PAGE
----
It is not hard to see why W.Somerset Maugham wrote The Painted Veil after he was inspired by a fascinating story he read while on vacation as a student.
According to the preface, the story goes that a husband punished his wife for suspected infidelity by taking her to a place where he knew there were noxious gases, and hoping that she would die from inhaling them.
However, she took so long to succumb that he ended up killing her by throwing her out of a window.
Inspired by such an awful, intriguing story, The Painted Veil was bound to be a good one. And so it is.
The story follows Kitty, who has been brought up in a family in which the mother strived for a place higher up on the social ladder than that which her husband’s ambition allowed her to occupy. Fortunately, a pretty daughter in Kitty meant that she might finally have the opportunity to rise among the English upper classes. Unfortunately, Kitty’s search for a suitable husband was not as successful as her mother had hoped, leading her to settle for a bacteriologist working in Hong Kong.
Whisked away to a foreign country where her husband was not as popular as she might have hoped, Kitty disastrously falls into the arms of a dashing Charlie Townsend.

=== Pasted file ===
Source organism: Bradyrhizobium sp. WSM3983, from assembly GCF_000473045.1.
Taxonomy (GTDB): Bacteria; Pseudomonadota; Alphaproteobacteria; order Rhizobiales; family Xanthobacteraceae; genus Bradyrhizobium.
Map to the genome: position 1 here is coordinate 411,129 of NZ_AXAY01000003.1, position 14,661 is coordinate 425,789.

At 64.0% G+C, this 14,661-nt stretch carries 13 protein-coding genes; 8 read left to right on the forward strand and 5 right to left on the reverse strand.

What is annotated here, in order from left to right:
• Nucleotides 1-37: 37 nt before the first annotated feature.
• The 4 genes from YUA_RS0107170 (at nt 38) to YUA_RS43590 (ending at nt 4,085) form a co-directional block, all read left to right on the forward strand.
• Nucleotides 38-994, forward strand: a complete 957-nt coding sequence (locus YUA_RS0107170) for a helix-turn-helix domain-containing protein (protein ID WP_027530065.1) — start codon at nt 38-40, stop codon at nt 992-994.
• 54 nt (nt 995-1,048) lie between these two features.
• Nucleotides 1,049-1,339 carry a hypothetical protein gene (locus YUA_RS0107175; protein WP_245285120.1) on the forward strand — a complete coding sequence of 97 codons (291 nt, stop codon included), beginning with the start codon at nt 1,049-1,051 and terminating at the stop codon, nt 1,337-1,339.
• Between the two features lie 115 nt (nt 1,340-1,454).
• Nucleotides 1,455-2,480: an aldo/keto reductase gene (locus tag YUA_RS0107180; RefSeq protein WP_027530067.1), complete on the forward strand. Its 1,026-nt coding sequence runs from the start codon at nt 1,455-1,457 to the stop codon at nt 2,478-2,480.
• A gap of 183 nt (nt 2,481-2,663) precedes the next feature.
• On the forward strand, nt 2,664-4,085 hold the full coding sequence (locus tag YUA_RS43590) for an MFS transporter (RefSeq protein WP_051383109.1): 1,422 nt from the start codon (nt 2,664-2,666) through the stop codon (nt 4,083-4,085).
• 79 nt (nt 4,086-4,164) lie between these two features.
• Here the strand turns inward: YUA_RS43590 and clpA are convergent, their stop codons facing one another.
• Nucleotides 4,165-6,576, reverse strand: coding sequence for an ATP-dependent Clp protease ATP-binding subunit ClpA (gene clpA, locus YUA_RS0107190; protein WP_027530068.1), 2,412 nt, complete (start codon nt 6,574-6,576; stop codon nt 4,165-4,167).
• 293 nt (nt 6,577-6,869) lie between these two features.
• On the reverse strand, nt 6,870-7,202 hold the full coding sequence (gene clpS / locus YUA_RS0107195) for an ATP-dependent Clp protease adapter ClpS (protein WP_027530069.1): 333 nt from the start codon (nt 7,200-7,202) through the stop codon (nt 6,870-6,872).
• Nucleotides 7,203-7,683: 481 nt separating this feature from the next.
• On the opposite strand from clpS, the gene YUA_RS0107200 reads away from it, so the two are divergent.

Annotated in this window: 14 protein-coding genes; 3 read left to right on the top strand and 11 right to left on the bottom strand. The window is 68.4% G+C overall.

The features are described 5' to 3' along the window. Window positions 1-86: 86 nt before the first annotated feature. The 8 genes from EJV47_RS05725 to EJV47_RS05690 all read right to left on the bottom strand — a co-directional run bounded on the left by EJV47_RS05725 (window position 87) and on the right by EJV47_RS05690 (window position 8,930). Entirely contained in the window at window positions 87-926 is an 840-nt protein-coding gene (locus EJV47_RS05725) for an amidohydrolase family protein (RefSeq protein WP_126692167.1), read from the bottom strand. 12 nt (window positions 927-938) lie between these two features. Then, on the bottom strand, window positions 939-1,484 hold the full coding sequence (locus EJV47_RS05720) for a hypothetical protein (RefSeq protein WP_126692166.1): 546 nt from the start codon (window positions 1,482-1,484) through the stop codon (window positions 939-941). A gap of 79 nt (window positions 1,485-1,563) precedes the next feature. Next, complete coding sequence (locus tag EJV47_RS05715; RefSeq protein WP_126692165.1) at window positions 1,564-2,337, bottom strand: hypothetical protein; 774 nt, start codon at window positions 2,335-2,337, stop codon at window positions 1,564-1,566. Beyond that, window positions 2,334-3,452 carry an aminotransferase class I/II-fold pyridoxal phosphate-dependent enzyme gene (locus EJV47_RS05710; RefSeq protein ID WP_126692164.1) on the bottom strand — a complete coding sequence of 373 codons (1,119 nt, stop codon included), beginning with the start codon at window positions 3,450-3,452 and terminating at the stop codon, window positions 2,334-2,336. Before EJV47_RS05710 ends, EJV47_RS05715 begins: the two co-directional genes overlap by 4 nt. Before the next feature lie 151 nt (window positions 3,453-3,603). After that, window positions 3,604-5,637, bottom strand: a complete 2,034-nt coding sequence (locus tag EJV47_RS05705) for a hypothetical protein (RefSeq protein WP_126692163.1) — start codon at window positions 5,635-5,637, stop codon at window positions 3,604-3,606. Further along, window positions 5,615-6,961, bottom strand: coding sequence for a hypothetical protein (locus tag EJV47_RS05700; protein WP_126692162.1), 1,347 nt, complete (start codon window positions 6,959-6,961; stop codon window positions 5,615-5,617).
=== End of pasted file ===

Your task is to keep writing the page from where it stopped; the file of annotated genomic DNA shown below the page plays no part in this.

After the infidelity is exposed, Kitty’s wounded and enraged husband forces her to accompany him to a cholera-ridden village of Mei-tan-fu in China, where he can help to stem the outbreak of the disease. Resigned to a likely death, Kitty devotes herself to working with children at a convent in the middle of the stricken village, and this new sense of purpose changes her in ways she could never have expected.
Set in Britain, Hong Kong and China, it touches on the snobbery and ambition of old England, which extended to life in the colonies, and contrasting with the sparseness and complete focus on survival of a small and embattled outpost in China.
The characters are drawn in fine detail – complicated, sometimes unlikeable, but eliciting empathy. Kitty is a particularly complex, flawed hero, shaped by her upbringing and the social climate in which she lived, but forced to break out of the mould due to circumstances sometimes within, sometimes outside, her control.
While it is a literary classic, The Painted Veil is easy to read and even easier to enjoy.